14. The process for producing an α-hydroxy acid or an α-hydroxyamide as claimed in claim 10, which comprises maintaining the cyanogen concentration in the reaction mixture within a range of from 1 to 50 mM.
15. The process for producing an α-hydroxy acid or an α-hydroxyamide as claimed in claim 10, wherein the reaction mixture contains sulfite ion.
Description
FIELD OF THE INVENTION

This invention relates to a process for producing an α-hydroxy acid or an α-hydroxyamide by a microorganism. In particular, optically active α-hydroxyamides and α-hydroxy acids are industrially valuable as starting materials for synthesizing various drugs, agricultural chemicals, etc.

BACKGROUND OF THE INVENTION

Examples of known processes for producing α-hydroxy acids by microorganisms include those which use microorganisms belonging to the genera Alcaligenes, Pseudomonas, Rhodopseudomonas, Corynebacterium, Acinetobacter, Bacillus, Mycobacterium, Rhodococcus, Candida, Nocardia, etc. (JP-A-2-84198, JP-A-3-224496, JP-A-3-277292, etc.; the term "JP-A" as used herein means an "unexamined published Japanese patent application") and those which use microorganisms belonging to the genera Nocardia, Bacillus, Brevibacterium, Aureo-bacterium, Pseudomonas, Caseobacter, Alcaligenes, Acineto-bacter, Enterobacter, Arthrobacter, Escherichia, Micrococcus, Streptomyces, Flavobacterium, Aeromonas, Mycoplana, Cellulomonas, Erwinia, Candida, Bacteridium, Aspergillus, Penicillium, Cochliobolus, Fusarium, Rhodopseudomonas, Rhodococcus, Corynebacterium, Microbacterium, Obsumbacterium, Gordona, etc. (JP-A-4-99495, JP-A-4-99496 and JP-A-4-218385 corresponding to U.S. Pat. No. 5,223,416; JP-A-4-99497 corresponding to U.S. Pat. No. 5,234,826; JP-A-5-95795 corresponding to U.S. Pat. No. 5,296,373; JP-A-5-21987; JP-A-5-192189 corresponding to U.S. Pat. No. 5,326,702; JP-A-6-237789 corresponding to EP-A-0610048; JP-A-6-284899 corresponding to EP-A-0610049; JP-A-7-213296 corresponding to U.S. Pat. No. 5,508,181; etc.).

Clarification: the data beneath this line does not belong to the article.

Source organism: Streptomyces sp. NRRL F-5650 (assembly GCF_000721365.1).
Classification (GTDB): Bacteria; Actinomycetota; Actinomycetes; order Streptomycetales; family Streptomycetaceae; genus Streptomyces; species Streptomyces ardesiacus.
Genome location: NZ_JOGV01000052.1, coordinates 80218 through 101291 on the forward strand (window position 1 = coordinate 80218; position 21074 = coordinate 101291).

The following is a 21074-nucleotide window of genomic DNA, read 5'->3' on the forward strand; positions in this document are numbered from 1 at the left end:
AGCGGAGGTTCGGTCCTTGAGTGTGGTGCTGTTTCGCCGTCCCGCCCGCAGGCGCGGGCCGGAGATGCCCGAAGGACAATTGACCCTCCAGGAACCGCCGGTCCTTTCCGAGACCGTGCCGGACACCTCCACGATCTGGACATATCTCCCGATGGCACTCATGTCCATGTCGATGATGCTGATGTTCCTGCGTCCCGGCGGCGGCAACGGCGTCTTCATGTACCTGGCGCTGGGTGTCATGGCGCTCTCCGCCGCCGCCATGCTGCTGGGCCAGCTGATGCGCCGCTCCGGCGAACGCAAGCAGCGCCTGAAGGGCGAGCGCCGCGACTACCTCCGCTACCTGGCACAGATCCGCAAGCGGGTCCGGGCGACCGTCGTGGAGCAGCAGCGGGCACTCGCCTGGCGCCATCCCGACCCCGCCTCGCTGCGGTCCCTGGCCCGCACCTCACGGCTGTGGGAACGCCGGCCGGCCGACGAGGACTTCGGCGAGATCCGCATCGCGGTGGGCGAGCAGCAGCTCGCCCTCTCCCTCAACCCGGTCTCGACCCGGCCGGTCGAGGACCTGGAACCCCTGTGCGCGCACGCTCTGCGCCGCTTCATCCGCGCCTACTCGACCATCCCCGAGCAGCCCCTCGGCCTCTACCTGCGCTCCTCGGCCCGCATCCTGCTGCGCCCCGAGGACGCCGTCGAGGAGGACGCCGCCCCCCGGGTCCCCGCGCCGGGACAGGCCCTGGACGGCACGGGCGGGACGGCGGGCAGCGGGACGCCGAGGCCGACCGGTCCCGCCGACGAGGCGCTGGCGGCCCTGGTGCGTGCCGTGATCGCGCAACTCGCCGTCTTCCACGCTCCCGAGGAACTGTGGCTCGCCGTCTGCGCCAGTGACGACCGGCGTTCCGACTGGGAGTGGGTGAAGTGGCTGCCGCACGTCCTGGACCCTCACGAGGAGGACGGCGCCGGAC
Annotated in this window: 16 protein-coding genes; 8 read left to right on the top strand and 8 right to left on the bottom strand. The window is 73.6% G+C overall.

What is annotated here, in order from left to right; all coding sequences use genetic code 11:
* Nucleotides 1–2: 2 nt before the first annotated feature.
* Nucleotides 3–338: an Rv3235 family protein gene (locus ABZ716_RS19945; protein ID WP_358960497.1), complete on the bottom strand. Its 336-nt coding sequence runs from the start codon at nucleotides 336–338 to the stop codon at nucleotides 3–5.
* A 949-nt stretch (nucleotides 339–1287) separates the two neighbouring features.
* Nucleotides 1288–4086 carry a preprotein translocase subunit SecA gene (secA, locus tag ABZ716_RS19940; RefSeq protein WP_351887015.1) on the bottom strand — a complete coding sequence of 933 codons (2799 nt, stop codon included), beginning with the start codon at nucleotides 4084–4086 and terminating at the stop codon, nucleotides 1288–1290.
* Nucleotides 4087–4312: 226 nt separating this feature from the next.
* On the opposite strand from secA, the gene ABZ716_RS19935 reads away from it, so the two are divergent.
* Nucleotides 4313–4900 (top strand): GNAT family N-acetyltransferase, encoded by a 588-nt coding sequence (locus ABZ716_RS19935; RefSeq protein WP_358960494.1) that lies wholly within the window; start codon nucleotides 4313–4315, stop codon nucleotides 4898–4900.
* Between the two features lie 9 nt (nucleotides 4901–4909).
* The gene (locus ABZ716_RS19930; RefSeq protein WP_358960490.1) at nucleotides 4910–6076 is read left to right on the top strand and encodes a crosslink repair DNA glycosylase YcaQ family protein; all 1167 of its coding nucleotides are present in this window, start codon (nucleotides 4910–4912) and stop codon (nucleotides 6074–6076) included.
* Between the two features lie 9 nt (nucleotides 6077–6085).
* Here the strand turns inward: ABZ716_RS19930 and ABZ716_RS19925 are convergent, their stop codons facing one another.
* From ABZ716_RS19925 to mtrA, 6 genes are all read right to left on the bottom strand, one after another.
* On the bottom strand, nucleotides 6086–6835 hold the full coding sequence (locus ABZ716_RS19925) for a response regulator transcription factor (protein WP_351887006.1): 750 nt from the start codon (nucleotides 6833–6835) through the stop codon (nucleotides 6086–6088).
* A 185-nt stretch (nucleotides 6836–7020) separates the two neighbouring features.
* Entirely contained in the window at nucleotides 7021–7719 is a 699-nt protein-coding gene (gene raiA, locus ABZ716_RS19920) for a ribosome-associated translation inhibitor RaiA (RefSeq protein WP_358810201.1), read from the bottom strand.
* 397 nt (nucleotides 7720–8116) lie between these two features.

On the other hand, examples of known processes for producing α-hydroxyamides by microorganisms include those which use microorganisms belonging to the genera Rhodococcus, Corynebacterium, Pseudomonas, Arthrobacter, Alcaligenes, Bacillus, Bacteridium, Micrococcus, Brevibacterium, Nocardia, etc. (JP-A-4-222591; JP-A-5-192189 corresponding to U.S. Pat. No. 5,326,702; JP-A-7-213296 corresponding to U.S. Pat. No. 5,508,181; etc.).

When an α-hydroxynitrile is enzymatically hydrolyzed or hydrated using nitrilase or nitrile hydratase to produce an α-hydroxy acid or an α-hydroxyamide, a problem occurs in that the enzyme is inactivated within a short period of time. It is therefore difficult to obtain the α-hydroxy acid or α-hydroxyamide in high concentration and high yield.

When an aldehyde and prussic acid, which are economically preferred to α-hydroxynitrile, are employed as the starting materials, another problem occurs in that the reaction rate is lowered with an increase in the concentration of the α-hydroxy acid or α-hydroxyamide product in the reaction mixture. As a result, the reaction does not proceed to completion.